The Economics of BOOST

September 09, 2017

The Economics of BOOST

Shoes have always been a commodity, with rare and sought after pairs coming with a big premium after release. This trend has continued to strengthen to new heights with the hype train that is adidas BOOST. Since the initial Ultra Boost and subsequently the NMD, the hype has grown as BOOST becomes more loved by not just sneakerheads, but the general fashion culture. 

This is particularly so with the Yeezy branding. Compared to the releases coming out today, the Turtle Dove OG Yeezy Boost 350 was very much slept on, and a very easy cop for most people who really wanted them. Since then, all four colourways of the Yeezy Boost 350 V1 came out with hypetrain gone crazy, and with the introduction of the V2, it seems that Yeezys are less worn than they are bought, sold and traded. With some people getting up to 15 pairs in a single release, what does this say about sneaker culture? Has adidas cultivated something that is toxic - or did it always exist and has now permeated through to the new generation of sneakerheads - the BOOST fans?

Regardless of your thoughts, reselling, botting and the "portfolio" that is a sneaker collection is not going away. With Ultraboost 1.0 collabs and LTDs going for upwards of $1500 - such as the Hypebeast x Ultraboost, WOOD WOOD x Ultraboost and Sneakers'n'Stuff x Ultraboost - or the Nice Kicks NMD_R1, it appears that those who got in early are laughing straight to the bank.

The question then is, what does the future hold for the economics of Boost? With Yeezy numbers reaching extraordinary new heights and the proliferation of colourways that are now available, the Yeezy resell appears to be well and truly dying (if selling a pair for $700-$800 at a retail of $340 is "dying") - where is it moving to? Will adidas do what Nike has done, and release and re-release pairs in numbers until the resell market no longer makes it worth the effort?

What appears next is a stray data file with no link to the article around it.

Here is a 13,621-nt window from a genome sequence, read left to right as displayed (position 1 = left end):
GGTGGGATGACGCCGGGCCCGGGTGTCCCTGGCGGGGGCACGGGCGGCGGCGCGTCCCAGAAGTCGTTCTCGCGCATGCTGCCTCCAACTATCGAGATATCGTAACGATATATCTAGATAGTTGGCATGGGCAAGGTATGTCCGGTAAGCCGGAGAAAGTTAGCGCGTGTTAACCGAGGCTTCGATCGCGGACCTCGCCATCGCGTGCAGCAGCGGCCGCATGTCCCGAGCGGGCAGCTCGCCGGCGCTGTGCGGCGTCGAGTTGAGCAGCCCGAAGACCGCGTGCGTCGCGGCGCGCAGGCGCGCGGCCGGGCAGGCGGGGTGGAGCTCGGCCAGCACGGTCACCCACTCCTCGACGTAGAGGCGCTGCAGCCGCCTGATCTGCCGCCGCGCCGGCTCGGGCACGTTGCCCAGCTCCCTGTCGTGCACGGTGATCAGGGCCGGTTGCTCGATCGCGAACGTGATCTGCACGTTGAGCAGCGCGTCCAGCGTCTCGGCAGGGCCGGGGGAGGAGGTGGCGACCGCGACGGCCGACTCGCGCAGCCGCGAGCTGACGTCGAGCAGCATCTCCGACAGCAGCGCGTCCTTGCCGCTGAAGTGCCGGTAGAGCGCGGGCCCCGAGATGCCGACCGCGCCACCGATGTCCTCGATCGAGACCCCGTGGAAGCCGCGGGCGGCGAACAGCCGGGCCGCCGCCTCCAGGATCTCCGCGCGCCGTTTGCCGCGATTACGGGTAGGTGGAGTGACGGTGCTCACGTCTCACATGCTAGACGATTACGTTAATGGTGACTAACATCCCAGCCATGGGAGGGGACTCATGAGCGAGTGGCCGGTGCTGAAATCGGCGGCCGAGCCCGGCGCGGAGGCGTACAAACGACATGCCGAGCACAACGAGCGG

In saying that - if reselling is becoming less profitable, and the hype begins to die, will it mean the eventual decline of BOOST? Is the hype on a shoe, and its resell value one of the biggest drivers of sales for a shoe brand? It is definitely a question that is worth asking - and some will say yes, but many will say no. Some are devoted to Nike, despite their decline in popularity and the value of their archives. Some, newer sneaker heads are utterly devoted to BOOST and the future of adidas with Futurecraft 4D. What the next 10 years of sneaker and streetwear culture holds is at this time, incredibly unclear. What we do know is that for the time being, BOOST is king.

Shop our Ultraboost shoe lacesand NMD laceson site.


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Sizing Chart

ROWS OF EYELETS

LACE LENGTH RECOMMENDED SNEAKERS
4 OR LESS

Small

(36 inch)

  • adidas Ultraboosts(through the cage)
  • adidas NMDs(both NMD_R1 and NMD_R2)
  • ASICS Gel Lyte III (untied)
  • Puma Tsugi Shinsei

Includes both rope laces and flat laces for Ultraboosts and NMDs

5 - 6

Small

(36 inch)

Untied

-------

Medium

(43 inch)

Tied